Drifting on Starlight

Justin Fox takes a voyage from Durban on the cruise ship Melody.

Embarkation was organised chaos. It was as though the Starlight team was deliberately creating a distinction between the mayhem of landlubber life and the calm of the shipboard world passengers would be embraced by.

We waited an hour for the bus from the airport to the harbour, then another two hours in a noisy terminal to board the ship. Batches of passengers were called according to the colour stickers they had on their tickets. I’d arrived too late for stickers, so had to wait at the back of a thousand-person queue. There was lots of tropical tat for sale and plenty of beer drinking: my prospective shipmates weren’t wasting time getting into the swing of things.

When we emerged from the hangar, the Melody towered like a white apartment block above us. I found a hole in its side and was engorged into the blissfully air-conditioned interior; smiling  crew led me to my cabin. It was spacious and spotless. The luggage was soon delivered and I began to unwind.

An intercom announced we were leaving Durban harbour and I made for the bridge. Almost imperceptibly the deck began to quiver: massive diesel pistons waking the leviathan. Passengers crammed the rails, video cameras pointed in every direction, an M-Net team scuttled around trying to look important, cellphone cameras clicked happily, and we slowly separated ourselves from the pier. Then the pilot aimed our bows at the Bluff and soon we pierced the mouth into a stiff northeaster. A port authority chopper plucked the pilot from our deck … and we were free of land. The Melody dragged a lazy sweep to port and Durban’s skyline slipped beneath the swell.

Some of my fellow passengers, particularly the ones who’d segued seamlessly from terminal beer to shipboard brandy and Coke, were on top form. A large farmer from the Free State danced solo to synthesised music courtesy of Lorenz. He langarm-ed  gracefully across the deck, singing lustily along to Elton John and Beatles covers. By now the Melody was rolling into an open-ocean swell and the farmer’s dance moves were thus at times not as fluid as he may have wished … and at other times far too fluid.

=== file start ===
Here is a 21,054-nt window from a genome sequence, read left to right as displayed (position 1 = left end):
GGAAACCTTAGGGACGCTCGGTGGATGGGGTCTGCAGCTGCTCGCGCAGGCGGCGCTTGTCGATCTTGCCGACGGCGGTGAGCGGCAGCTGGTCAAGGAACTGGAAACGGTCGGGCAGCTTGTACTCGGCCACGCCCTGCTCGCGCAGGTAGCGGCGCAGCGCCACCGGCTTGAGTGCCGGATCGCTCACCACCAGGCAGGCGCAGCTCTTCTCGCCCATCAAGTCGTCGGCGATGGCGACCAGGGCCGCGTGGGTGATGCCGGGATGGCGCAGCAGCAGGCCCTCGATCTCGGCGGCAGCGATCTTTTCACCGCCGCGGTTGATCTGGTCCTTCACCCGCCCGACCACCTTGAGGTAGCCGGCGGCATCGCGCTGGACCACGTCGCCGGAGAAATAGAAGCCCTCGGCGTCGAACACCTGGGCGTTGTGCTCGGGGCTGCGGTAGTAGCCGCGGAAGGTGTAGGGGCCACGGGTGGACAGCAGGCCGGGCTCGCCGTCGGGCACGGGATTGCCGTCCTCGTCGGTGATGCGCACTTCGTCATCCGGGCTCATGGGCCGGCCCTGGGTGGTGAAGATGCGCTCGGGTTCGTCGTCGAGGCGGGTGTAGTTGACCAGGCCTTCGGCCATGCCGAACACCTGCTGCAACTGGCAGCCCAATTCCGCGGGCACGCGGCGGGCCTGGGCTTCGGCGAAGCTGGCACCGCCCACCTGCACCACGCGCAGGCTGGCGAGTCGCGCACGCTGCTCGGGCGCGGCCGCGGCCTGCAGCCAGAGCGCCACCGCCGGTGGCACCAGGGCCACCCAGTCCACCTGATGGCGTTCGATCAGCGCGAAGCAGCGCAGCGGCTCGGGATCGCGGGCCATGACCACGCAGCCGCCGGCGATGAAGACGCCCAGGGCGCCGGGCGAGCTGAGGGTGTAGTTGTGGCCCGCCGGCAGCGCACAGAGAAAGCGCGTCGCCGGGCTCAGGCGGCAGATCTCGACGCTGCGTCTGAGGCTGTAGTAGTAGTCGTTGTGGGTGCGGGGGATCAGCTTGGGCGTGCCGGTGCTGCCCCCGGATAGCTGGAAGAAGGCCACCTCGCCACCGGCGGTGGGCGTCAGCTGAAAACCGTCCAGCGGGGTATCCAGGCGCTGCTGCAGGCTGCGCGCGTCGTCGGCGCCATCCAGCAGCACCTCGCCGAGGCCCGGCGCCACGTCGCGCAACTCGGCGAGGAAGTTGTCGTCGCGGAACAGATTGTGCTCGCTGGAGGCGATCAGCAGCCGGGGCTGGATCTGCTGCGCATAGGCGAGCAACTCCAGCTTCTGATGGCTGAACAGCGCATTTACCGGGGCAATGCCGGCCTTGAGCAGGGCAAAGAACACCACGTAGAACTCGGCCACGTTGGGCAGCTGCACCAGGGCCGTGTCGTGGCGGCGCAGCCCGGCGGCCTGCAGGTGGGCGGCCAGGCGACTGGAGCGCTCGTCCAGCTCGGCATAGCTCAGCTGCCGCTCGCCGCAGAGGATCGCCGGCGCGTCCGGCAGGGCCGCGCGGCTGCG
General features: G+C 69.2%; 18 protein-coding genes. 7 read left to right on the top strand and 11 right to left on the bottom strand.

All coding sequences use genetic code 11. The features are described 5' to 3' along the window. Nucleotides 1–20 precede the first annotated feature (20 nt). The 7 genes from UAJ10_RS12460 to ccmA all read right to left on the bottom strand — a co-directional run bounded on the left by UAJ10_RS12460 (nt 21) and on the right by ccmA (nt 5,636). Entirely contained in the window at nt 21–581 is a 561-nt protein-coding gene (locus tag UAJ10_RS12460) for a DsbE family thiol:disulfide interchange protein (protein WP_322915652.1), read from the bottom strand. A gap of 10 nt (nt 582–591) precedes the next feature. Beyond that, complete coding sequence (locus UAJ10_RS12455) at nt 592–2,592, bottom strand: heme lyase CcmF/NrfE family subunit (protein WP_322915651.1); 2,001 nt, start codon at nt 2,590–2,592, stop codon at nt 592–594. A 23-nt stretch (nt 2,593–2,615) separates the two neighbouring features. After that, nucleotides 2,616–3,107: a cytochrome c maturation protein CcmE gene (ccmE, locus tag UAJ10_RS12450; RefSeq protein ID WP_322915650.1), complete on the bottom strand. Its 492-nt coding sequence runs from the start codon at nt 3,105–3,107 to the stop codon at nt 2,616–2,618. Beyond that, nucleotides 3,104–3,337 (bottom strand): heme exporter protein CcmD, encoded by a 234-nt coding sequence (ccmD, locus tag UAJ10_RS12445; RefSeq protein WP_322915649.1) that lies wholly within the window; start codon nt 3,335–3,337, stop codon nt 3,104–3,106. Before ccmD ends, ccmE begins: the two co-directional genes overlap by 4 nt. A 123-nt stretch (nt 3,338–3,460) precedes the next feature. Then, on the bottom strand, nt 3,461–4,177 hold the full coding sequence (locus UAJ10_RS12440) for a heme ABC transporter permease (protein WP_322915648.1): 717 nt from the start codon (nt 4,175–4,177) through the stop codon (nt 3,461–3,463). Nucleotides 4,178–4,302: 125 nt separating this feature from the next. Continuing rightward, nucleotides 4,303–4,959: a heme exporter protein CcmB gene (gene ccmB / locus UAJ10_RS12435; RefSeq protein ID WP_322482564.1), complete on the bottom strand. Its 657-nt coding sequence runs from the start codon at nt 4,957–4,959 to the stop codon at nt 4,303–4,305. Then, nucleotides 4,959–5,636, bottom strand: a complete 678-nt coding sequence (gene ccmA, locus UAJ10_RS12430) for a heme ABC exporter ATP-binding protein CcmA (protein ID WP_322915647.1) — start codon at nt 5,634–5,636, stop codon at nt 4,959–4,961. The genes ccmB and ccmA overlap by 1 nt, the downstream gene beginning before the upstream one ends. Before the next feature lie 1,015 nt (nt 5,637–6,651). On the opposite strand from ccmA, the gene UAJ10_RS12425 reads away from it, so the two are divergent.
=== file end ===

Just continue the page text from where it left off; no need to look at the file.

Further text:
Other imbibers started to look a bit green around the gills and I feared for them. Perhaps they should have found their sea legs before they’d lost their land legs to the tipple. I foresaw a nasty few hours ahead. Indeed, there was soon the whiff of projectile vomit on the stairs, but the staff were instantly there with wet and dry vacuums and deodorisers. All hint was swiftly erased.

Snooping round the ship it soon  became apparent that we were a microcosm of society, a small cross-section of South Africa at sea. Actually, not just South Africa: although the passengers were mostly local, the officers were mainly Italian (the Melody being a Mediterranean Shipping Company vessel) and the rest of the staff and crew comprised more than 20 other nations.

Our giant wedding cake was in some respects an ‘ideal’ society – well, a class-conscious belle époque society to be precise. The upper class and nobility (officers in their starched white uniforms and suite-cabin passengers) lorded from the top decks. Our happy group of middlebrow travellers occupied the middle decks and were waited on hand and foot by the denizens of the lower decks. It seemed that from the bowels of the ship, like some Wellsian sub-class, emerged the Malaysian, Philippine and other workers and cleaners who were constantly mopping and scrubbing and polishing and painting.

To keep us content, we of the middle classes and decks required bread and circuses … every minute of the day. Hence the packed food and entertainment programme, which will reveal itself below.

Life on the ocean wave

Not long after leaving Durban it was time for our Compulsory Emergency Drill. At the signal – seven short and one long blast on the ship’s siren – everyone had to grab lifejackets from their cabins and muster at designated stations where they would be assigned a lifeboat.

The more lubricated passengers blew on their lifejacket whistles and cracked crude Titanic jokes. I tried to point out this was not the done thing, but was shouted down.

“Women and children first!” called out one gent.

“Hooray!” cried the middle-aged dame in the floral hat. “Then I can leave Henry behind!”

After the drill, day moulded itself into dusk and KwaZulu-Natal shrunk to a charcoal line. In only a few hours the passengers seemed completely in tune with life at sea. Was the transformation promised in the brochure really happening?